Aim to increase MAU over time.


For instance, we find that a comprehensive content strategy is a slow-burning method of elevating MAU over the long term. You might build a daily and weekly schedule filled with informative blog articles, industry news pieces, partner offers, and more. You might not see high engagement with that stream for several months (and sometimes, even a year or more). However, there is a point of critical mass, a point at which users become familiar with your schedule and begin to interact more with the content – comment on it, like it, share it with other users. As they do, MAU slowly increases, because a greater proportion of users have more reason to interact with your platform on a more regular basis. The result is a stronger, healthier, and more engaging offering.

Tracking an uptrend in MAU is also an effective way of measuring the success of new products added to your platform. For instance, you might launch an access control integration with HID, enabling users to enter their building and office using your tenant experience platform on their smartphone instead of plastic access cards.

Let’s say that product update launched in March: That’s what we call an event, for data purposes. When measuring your change in MAU, as normal, you would signpost the month of March and look out for anomalous rises in the months following (April, May, and so on). This will help you to see if/how the introduction of access control has changed usage behaviour. Has it:

  • Encouraged more users to sign up to the platform (or is the idea of not needing a plastic card not compelling enough?)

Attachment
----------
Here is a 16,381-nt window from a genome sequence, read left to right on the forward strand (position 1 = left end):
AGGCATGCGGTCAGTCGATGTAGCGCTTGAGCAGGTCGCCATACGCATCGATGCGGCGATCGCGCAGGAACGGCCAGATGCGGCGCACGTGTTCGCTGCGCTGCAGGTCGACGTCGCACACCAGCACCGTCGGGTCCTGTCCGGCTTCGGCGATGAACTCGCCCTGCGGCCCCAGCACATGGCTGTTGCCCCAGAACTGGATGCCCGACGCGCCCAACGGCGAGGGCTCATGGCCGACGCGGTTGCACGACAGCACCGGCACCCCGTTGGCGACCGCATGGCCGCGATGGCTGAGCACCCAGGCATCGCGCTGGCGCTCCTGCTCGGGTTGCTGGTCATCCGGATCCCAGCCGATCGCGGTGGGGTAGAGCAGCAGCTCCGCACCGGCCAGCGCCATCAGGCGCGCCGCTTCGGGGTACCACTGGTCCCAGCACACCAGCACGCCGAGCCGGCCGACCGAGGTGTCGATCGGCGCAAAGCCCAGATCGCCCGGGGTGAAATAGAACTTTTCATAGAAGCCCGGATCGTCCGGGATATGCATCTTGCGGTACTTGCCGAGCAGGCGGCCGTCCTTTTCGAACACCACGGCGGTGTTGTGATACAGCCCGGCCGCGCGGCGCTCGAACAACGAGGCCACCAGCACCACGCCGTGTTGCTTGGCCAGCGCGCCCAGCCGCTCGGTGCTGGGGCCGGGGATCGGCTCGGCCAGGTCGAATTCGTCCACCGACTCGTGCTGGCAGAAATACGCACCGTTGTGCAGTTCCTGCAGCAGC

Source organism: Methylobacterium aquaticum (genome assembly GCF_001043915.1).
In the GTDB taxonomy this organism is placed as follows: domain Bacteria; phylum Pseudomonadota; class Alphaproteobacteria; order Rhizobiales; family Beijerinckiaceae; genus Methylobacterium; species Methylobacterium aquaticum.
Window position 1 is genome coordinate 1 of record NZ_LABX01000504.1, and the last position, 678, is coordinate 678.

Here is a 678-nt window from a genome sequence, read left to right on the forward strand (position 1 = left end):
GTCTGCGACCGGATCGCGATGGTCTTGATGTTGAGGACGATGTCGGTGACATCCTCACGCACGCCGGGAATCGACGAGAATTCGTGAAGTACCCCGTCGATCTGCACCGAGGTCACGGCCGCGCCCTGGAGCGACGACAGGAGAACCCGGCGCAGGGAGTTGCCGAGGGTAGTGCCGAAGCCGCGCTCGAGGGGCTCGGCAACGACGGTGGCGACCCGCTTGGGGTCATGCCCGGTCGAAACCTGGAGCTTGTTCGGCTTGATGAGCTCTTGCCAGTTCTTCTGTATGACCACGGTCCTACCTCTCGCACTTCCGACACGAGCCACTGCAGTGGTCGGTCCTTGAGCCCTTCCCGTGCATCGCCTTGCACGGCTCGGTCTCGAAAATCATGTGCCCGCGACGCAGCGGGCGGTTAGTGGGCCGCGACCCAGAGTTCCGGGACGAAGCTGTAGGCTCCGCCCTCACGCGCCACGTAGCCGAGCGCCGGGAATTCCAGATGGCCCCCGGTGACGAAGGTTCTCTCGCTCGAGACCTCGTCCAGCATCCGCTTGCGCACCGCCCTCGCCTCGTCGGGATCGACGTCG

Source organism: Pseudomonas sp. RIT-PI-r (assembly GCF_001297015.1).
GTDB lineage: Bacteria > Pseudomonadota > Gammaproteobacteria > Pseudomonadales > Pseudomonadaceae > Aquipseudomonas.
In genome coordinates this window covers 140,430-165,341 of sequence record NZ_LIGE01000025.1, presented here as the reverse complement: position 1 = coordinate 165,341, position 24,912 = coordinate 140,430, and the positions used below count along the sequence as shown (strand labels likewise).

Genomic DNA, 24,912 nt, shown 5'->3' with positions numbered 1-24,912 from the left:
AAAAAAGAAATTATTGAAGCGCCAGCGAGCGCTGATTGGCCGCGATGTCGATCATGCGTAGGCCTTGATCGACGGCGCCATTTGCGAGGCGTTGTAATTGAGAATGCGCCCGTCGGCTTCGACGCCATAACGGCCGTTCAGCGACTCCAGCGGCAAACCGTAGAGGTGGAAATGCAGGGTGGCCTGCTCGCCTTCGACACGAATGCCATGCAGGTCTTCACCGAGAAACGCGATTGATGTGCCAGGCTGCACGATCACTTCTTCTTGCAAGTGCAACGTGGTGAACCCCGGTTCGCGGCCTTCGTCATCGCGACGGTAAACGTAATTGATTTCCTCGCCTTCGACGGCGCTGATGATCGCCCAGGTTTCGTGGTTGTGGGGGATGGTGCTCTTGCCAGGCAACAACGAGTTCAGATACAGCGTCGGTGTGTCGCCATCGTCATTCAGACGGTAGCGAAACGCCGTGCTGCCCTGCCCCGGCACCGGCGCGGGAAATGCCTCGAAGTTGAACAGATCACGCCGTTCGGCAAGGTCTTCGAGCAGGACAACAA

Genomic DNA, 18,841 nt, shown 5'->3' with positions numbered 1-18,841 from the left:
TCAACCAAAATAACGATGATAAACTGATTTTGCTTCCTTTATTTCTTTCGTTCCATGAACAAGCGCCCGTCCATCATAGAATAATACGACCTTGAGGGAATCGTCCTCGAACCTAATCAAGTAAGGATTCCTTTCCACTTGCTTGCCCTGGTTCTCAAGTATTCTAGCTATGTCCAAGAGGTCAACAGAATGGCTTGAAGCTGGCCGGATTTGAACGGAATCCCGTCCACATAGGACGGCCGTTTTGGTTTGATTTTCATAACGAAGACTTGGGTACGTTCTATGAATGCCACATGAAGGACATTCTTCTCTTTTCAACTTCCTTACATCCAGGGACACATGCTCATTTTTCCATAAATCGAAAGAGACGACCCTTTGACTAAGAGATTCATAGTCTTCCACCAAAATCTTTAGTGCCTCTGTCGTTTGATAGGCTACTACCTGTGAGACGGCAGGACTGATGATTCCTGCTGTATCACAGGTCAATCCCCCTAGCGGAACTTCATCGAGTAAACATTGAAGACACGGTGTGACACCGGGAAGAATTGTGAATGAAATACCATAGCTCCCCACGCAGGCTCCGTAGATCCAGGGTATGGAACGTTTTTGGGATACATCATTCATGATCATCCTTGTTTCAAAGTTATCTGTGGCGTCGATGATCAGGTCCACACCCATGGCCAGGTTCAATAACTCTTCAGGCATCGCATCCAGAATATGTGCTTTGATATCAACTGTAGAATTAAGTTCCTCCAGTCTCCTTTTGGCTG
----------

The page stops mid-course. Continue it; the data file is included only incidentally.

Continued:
• Encouraged users to do more on the platform, given they are using it more regularly? (Do people read their building news more, now that they open the app reliably at a certain time, each day?)

And so on. 

3. Increase in employee productivity
Type:
Hard and soft
Measurement tool:
Your built-in polling system, and/or your air quality measurement system
How to set your building target:

Soft: Simply ask your tenants, via regular polls or a survey, whether they are more productive as a result of the introduction of your tenant experience platform and/or associated features. You could conduct this poll quarterly, bi-yearly, or yearly, to track changes in sentiments.

Hard: Measure and adjust CO2 levels in your building using a smart building measurement platform or plug-in.

Going deeper:
Thanks to COVID-19 and the great shift to remote working, it has never been more important to monitor attitudes toward the office environment. Has your tenant experience platform improved employee output, by simplifying the everyday functions of the workplace? Will it be an ongoing factor in tenant leasing decisions? These are big questions, but the answers can be easily and non-invasively sought, directly from your customers, using a polling function (or a survey). 

If you suspect your e-commerce platform empowers productivity, for instance, you might look at hard adoption metrics first. An analytics dashboard visualisation might tell you that users prefer desk delivery over click and collect, because it is less disruptive. But hard numbers will not always tell you how productivity might be further improved. For that, you need direct feedback from those who use it.

Last year, via our in-built polls feature, we asked our global tenant user base: 'Are you more productive at home, or in the office'. You received asset-specific answers, benchmarked globally.

Want something more quantitative? Measure CO2. Plentiful is the scientific evidence which states that fresh air is essential for optimal working conditions. Carbon dioxide has been found to cause a 23% impairment to decision making, and an 11% reduction in productivity. By using an air quality monitoring system, you can track all the key areas in your building at once, in real time, and react quickly to increase oxygen levels if needed. Well-managed CO2, therefore, is a well-keyed investment into a high-functioning office building.

Stay tuned for more helpful ways to measure the ROI of your tenant experience platform – our methods aim to serve you, whichever provider you're with. Meanwhile, if you want to know more about your very own Equiem solution, book a consultation with us today.